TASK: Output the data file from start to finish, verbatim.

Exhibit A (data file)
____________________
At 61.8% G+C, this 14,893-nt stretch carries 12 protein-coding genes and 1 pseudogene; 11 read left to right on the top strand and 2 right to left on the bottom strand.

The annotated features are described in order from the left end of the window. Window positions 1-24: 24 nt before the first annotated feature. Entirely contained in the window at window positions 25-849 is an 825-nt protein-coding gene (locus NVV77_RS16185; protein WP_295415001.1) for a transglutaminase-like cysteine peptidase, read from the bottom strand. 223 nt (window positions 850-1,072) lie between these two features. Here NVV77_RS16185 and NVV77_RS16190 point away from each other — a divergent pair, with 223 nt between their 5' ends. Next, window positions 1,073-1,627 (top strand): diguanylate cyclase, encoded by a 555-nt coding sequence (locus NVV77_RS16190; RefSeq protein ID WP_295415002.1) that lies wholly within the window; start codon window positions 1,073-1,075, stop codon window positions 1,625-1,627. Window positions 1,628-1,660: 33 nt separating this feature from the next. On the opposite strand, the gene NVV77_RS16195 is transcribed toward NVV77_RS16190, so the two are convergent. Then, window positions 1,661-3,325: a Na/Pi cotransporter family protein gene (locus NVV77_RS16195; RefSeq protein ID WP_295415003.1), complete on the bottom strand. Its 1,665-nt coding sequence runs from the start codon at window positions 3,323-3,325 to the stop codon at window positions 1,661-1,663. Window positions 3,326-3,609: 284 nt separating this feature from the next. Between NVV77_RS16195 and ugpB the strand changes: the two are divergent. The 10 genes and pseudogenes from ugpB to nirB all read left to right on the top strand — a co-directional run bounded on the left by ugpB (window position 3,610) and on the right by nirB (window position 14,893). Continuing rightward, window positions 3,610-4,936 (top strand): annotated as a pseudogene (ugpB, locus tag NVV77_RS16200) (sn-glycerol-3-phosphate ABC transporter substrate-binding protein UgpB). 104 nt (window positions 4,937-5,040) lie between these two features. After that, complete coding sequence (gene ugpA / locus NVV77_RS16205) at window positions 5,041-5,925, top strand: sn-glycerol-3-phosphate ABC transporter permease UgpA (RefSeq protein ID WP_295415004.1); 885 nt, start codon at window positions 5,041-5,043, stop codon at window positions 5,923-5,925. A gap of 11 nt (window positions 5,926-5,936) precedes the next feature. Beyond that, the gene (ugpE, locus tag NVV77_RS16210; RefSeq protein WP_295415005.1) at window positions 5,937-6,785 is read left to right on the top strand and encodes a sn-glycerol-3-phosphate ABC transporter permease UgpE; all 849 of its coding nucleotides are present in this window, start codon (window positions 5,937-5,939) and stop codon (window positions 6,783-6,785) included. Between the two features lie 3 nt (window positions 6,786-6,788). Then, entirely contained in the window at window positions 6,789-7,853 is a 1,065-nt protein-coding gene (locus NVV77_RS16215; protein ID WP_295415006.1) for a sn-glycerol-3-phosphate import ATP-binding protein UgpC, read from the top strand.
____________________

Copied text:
At 61.8% G+C, this 14,893-nt stretch carries 12 protein-coding genes and 1 pseudogene; 11 read left to right on the top strand and 2 right to left on the bottom strand.

The annotated features are described in order from the left end of the window. Window positions 1-24: 24 nt before the first annotated feature. Entirely contained in the window at window positions 25-849 is an 825-nt protein-coding gene (locus NVV77_RS16185; protein WP_295415001.1) for a transglutaminase-like cysteine peptidase, read from the bottom strand. 223 nt (window positions 850-1,072) lie between these two features. Here NVV77_RS16185 and NVV77_RS16190 point away from each other — a divergent pair, with 223 nt between their 5' ends. Next, window positions 1,073-1,627 (top strand): diguanylate cyclase, encoded by a 555-nt coding sequence (locus NVV77_RS16190; RefSeq protein ID WP_295415002.1) that lies wholly within the window; start codon window positions 1,073-1,075, stop codon window positions 1,625-1,627. Window positions 1,628-1,660: 33 nt separating this feature from the next. On the opposite strand, the gene NVV77_RS16195 is transcribed toward NVV77_RS16190, so the two are convergent. Then, window positions 1,661-3,325: a Na/Pi cotransporter family protein gene (locus NVV77_RS16195; RefSeq protein ID WP_295415003.1), complete on the bottom strand. Its 1,665-nt coding sequence runs from the start codon at window positions 3,323-3,325 to the stop codon at window positions 1,661-1,663. Window positions 3,326-3,609: 284 nt separating this feature from the next. Between NVV77_RS16195 and ugpB the strand changes: the two are divergent. The 10 genes and pseudogenes from ugpB to nirB all read left to right on the top strand — a co-directional run bounded on the left by ugpB (window position 3,610) and on the right by nirB (window position 14,893). Continuing rightward, window positions 3,610-4,936 (top strand): annotated as a pseudogene (ugpB, locus tag NVV77_RS16200) (sn-glycerol-3-phosphate ABC transporter substrate-binding protein UgpB). 104 nt (window positions 4,937-5,040) lie between these two features. After that, complete coding sequence (gene ugpA / locus NVV77_RS16205) at window positions 5,041-5,925, top strand: sn-glycerol-3-phosphate ABC transporter permease UgpA (RefSeq protein ID WP_295415004.1); 885 nt, start codon at window positions 5,041-5,043, stop codon at window positions 5,923-5,925. A gap of 11 nt (window positions 5,926-5,936) precedes the next feature. Beyond that, the gene (ugpE, locus tag NVV77_RS16210; RefSeq protein WP_295415005.1) at window positions 5,937-6,785 is read left to right on the top strand and encodes a sn-glycerol-3-phosphate ABC transporter permease UgpE; all 849 of its coding nucleotides are present in this window, start codon (window positions 5,937-5,939) and stop codon (window positions 6,783-6,785) included. Between the two features lie 3 nt (window positions 6,786-6,788). Then, entirely contained in the window at window positions 6,789-7,853 is a 1,065-nt protein-coding gene (locus NVV77_RS16215; protein ID WP_295415006.1) for a sn-glycerol-3-phosphate import ATP-binding protein UgpC, read from the top strand.